Now, that’s a birthday celebration if you ask mePublished 10:39am Friday, November 30, 2012
Saturday found me being taken to a little Italian by my sister and mother (a restaurant, not a petite man of Latin persuasion), for lunch, and this was also a lovely treat indeed. Later that afternoon, I returned to my barn chores and gave the IHOP a hard scrub from top to bottom. The best thing about living in a small house is that it takes very little time to see the satisfactory results of a bit of elbow grease and, by the time evening arrived, I stood victorious, surrounded by polished furniture and gleaming countertops hosting vases stuffed with roses from the garden and made a point of averting my eyes from the pine floor boards, in desperate need of refinishing.
It was now birth day eve, and I’m not sure if men can truly appreciate the feeling of rising in the morning to a house that smells fresh and is spotlessly clean with no toys scattered on the stairs or dirty underwear left in a messy bathroom. And we can’t maintain it in this manner unless your butt is, frankly, away from it for a few days.
Sunday morning dawned clear and bright and after the early barn routine and the shower that followed, the terriers sat expectantly, every nerve on alert, every muscle tensed, for what was to follow next. They’ve learned, since puppyhood, that birthdays mean cake and cake at the table (I have no children). After scrambled eggs, grilled mushrooms and tea, they sat perched on either side of me in their respective, reproduction-Windsor chairs, while birthday cards were carefully opened and read and much admired. A large box, sent by a dear friend and filled with imported English foodstuffs, was dually sniffed and inspected and exclaimed over.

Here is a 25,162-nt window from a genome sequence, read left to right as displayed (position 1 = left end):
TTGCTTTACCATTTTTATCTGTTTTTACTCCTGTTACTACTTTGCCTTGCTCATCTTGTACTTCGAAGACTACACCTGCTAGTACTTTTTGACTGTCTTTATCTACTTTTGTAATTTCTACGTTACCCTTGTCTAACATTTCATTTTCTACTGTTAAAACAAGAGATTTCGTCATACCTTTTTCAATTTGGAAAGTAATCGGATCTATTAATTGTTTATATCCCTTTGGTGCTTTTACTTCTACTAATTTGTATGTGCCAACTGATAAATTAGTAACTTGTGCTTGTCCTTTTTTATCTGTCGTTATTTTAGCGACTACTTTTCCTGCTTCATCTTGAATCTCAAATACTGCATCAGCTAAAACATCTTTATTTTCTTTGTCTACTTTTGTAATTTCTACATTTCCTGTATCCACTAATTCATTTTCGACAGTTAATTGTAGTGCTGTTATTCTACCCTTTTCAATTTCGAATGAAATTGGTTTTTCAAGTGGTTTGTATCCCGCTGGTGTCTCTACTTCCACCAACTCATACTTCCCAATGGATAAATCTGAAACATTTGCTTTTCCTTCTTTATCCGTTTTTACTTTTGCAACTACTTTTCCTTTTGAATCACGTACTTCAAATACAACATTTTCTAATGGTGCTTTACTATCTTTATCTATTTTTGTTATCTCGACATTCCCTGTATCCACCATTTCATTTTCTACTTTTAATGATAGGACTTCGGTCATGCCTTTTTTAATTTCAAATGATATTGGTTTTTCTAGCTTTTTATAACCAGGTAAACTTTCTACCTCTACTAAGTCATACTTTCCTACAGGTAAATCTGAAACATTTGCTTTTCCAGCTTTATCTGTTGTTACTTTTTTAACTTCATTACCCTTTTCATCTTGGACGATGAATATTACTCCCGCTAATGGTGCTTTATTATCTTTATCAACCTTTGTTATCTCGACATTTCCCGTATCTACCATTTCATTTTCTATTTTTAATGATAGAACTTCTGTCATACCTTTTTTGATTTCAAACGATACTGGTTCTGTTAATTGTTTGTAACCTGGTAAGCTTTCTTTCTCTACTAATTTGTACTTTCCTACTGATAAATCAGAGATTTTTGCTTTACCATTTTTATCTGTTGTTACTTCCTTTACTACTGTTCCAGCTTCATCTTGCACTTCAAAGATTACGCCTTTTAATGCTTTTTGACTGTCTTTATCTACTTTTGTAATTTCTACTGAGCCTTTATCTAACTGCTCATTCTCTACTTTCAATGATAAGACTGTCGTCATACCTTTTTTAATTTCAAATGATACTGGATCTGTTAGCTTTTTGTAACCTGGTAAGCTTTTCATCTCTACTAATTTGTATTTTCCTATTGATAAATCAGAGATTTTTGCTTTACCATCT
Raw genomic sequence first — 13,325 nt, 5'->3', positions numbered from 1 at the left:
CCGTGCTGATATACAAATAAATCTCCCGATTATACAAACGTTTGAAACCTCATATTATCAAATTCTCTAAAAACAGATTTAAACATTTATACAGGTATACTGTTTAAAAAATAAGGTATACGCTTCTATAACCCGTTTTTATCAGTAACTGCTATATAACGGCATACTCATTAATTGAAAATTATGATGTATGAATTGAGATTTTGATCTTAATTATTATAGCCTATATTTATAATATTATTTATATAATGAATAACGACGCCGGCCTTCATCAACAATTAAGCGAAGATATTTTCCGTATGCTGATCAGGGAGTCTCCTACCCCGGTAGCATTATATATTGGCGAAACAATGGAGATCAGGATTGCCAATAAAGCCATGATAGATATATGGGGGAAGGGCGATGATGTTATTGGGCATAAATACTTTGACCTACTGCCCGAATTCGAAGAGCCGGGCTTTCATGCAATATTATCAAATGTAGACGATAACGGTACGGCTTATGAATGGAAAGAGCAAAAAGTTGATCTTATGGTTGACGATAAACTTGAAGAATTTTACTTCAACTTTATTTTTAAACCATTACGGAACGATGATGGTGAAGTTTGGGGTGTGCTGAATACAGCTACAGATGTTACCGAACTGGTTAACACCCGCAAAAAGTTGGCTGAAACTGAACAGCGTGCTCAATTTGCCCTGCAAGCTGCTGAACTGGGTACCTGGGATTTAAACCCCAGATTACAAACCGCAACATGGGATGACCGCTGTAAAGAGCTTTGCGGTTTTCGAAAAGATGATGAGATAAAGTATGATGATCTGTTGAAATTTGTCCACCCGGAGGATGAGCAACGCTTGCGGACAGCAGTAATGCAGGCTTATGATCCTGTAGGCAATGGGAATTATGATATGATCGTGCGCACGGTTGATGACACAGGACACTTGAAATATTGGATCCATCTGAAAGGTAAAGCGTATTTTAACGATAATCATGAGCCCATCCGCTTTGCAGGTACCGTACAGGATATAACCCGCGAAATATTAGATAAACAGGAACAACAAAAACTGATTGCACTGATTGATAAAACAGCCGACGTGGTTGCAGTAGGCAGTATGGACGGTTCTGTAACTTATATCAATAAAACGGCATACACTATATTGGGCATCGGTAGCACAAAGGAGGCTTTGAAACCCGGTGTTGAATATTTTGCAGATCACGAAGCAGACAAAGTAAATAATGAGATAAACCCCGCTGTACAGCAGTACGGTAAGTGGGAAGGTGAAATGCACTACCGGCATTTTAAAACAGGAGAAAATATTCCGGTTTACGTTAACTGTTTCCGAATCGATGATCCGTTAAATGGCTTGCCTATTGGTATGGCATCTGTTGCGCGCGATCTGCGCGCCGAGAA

But now was the long-anticipated moment of true Birth Day self indulgence: cake for breakfast. And not the usual grocery store cake, but a tiny handcrafted ganache beauty I selected myself from a bakery in town. I lifted my hand, knife poised in mid air. The terriers leaned forward, vibrating in exquisite agony.
Anyone spying in through the windows would have observed a middle-aged woman flanked by her fur-clad children at the kitchen table, wearing paper crowns and diving into cake served upon “company” china. It was wonderful. I nearly choked laughing myself silly and the dogs insisted being the rinse cycle for the plates before they were stowed away inside the dishwasher.
We tumbled out the front door and went for a walk through the fields. And later that evening, watching recorded back-to-back episodes of PBS’ ‘Call The Midwife,’ I answered the phone, now rudely interrupting my peace.
“Happy Birthday!” Paul chirped. “Have you had a nice day?”
“Oh…” I hesitated, because a little guilt can also often result in a box of See’s chocolate from the west coast.
“It was Okay.”